Whenever the station associates to any AP in the WSC network, 802.1X authentication occurs between the AP and WSC's RADIUS Server. If the RADIUS Server is reachable, the user is prompted for a WSC login and password, and access is granted only to Members and Guests in that network's ACL (see Figure 3).

A log of access attempts is maintained on the WSC Web site, accessible only by the administrator (see Figure 4). An e-mail alert can be sent to the administrator whenever failed logins exceed a configurable threshold, indicating possible attempted intrusion. But that could also indicate a user who forgot his password, or a repeat visitor trying a now-expired Guest login. Note that WSC does not kick an active user off your AP when his username is deleted or expires, but the next 802.1X re-authentication will.

Reaching WSC's RADIUS Server requires outbound Internet access through the standard RADIUS port (UDP/1812), which may require opening a small hole in your firewall. SOHOs with residential broadband must ensure their provider doesn't block RADIUS, which some vendors consider a business-grade protocol. If WSC's RADIUS Server is unreachable during 802.1X (re)authentication, authentication will fail. When that happens, the WSC network can "fallback" to 128-bit shared key authentication.

Fallback mode can be initiated manually or automatically from any PC running WSC Guard software, connected by Ethernet to the network's AP(s). For manual fallback, the admin selects from a list of available APs and supplies a secret password (see Figure 5). Alternatively, an agent can monitor RADIUS Server reachability, initiating fallback when loss is detected, restoring 802.1X when connectivity returns. Each PC can run just one agent, which handles fallback for all APs in one network. Configuration commands are sent from the agent PC to all APs, so it's important for that PC to be trusted and continuously connected to Ethernet.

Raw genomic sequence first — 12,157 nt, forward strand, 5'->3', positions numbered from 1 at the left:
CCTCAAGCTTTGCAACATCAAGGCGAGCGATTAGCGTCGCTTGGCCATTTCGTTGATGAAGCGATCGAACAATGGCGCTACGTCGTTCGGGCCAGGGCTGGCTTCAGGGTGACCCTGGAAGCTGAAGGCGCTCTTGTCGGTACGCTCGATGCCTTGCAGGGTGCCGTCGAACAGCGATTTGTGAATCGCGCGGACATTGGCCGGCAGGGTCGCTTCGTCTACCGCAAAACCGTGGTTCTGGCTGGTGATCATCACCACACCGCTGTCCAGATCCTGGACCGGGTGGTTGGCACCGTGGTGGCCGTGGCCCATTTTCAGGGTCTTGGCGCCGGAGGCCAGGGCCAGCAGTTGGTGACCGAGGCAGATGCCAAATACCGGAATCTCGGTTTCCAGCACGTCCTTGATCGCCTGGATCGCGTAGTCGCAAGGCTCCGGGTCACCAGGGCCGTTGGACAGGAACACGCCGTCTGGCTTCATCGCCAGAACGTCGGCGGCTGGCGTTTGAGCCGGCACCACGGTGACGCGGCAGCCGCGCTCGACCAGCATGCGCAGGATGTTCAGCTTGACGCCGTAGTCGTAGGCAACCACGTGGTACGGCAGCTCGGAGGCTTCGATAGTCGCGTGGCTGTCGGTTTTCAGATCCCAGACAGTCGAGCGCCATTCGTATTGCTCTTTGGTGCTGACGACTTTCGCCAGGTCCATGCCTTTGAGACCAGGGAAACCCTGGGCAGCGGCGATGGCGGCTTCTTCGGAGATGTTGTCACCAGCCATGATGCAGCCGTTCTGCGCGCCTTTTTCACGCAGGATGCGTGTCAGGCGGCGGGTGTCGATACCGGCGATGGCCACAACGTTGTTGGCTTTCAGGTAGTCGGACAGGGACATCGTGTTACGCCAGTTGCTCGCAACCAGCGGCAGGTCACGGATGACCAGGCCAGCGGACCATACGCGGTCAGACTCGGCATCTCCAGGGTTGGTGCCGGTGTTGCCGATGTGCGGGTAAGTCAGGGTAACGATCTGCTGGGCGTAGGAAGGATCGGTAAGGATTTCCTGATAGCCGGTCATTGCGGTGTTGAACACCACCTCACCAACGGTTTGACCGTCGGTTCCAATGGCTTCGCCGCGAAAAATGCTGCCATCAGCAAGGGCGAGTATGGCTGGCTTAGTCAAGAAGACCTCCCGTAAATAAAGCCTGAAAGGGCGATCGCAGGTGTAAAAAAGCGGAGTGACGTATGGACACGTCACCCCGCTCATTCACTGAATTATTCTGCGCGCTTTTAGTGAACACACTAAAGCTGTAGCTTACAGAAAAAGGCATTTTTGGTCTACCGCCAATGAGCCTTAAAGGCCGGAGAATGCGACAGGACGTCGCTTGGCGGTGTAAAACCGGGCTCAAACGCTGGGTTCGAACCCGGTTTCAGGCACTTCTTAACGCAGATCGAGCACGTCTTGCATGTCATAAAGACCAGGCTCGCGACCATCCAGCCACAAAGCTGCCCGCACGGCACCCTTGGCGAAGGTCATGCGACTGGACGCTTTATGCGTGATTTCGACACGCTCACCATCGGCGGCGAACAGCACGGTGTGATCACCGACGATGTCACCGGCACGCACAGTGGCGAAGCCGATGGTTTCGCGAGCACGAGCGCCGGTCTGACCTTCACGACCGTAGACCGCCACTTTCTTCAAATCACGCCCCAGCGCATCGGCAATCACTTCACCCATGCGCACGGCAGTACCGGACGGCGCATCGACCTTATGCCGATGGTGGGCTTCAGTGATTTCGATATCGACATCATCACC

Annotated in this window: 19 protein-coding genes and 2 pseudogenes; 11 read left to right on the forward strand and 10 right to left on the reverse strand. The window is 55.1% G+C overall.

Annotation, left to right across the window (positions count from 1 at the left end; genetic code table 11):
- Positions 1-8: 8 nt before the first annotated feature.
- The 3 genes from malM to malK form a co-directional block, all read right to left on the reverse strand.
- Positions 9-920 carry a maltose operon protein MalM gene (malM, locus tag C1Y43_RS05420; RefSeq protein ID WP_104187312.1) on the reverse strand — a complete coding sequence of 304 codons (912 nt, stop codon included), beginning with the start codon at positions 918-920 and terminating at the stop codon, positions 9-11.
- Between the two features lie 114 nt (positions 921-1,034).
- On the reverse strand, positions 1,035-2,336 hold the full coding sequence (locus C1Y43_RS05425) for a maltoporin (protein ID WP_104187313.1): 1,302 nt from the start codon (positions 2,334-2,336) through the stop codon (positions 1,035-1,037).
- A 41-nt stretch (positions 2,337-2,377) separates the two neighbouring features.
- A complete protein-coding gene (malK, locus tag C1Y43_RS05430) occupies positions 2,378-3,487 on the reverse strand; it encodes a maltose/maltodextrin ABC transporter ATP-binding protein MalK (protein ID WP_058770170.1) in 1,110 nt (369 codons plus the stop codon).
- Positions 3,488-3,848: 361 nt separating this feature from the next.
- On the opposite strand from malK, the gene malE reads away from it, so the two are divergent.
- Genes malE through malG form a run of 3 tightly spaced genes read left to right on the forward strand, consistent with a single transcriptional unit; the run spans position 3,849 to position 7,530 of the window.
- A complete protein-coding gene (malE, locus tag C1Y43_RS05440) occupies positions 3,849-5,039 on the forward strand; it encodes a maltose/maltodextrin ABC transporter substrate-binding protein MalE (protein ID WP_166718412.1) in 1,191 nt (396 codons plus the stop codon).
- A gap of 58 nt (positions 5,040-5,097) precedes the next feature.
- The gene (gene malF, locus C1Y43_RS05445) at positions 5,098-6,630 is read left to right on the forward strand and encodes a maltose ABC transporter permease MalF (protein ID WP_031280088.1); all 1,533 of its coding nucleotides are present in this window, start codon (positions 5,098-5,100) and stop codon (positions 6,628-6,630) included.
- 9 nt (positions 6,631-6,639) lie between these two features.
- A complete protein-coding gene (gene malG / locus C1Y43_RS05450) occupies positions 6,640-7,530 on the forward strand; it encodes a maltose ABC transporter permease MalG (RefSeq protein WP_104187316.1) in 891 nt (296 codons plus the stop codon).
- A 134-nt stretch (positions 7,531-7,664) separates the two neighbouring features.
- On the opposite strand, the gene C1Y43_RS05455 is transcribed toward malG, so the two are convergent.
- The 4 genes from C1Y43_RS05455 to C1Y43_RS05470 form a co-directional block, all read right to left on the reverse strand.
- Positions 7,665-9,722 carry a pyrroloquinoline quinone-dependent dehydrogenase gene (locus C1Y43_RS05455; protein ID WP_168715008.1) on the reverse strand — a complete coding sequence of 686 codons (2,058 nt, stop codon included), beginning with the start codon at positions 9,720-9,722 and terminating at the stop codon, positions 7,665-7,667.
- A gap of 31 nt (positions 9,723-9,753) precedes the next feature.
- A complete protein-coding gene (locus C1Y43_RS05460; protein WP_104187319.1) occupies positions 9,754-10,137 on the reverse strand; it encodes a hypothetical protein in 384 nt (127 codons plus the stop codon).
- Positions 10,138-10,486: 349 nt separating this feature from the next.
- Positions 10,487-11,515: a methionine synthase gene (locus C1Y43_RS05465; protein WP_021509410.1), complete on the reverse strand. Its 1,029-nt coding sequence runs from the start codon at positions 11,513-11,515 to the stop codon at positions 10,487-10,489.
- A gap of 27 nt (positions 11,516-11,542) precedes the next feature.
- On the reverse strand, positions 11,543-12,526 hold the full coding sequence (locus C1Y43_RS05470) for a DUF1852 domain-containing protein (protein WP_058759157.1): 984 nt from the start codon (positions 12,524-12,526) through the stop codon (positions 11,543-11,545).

Fallback is important, because you don't want your WLAN to depend on the Internet. However, fallback isn't completely seamless. Users will notice at least brief association loss when fallback occurs, although WSC reconfigures stations to fully automate the switch. When 802.1X is restored, login and password are needed to re-authenticate, requiring user interaction. If your Internet uplink status changes frequently, an offsite RADIUS Server is probably impractical. If you have a solid uplink that loses connectivity once in a blue moon, fallback will be rarely used but invaluable.

Conclusion

A managed service like WSC can help small businesses avoid end-user configuration of 802.1X parameters and offload RADIUS Server needs. Larger businesses may find this one-size-fits-all approach limiting -- for example, inability to pre-register users in batch, leverage Windows logins for single sign-on, or use alternative AP management ports or security parameters. In a large network, an offsite RADIUS Server could also generate plenty of traffic due to periodic 802.1X re-authentications.

If you're thinking of hosting your own RADIUS Server, what will it take to get your server up and running? In the upcoming final chapter of this tutorial, we'll use Funk Odyssey to illustrate the tasks involved in configuring an in-house RADIUS Server.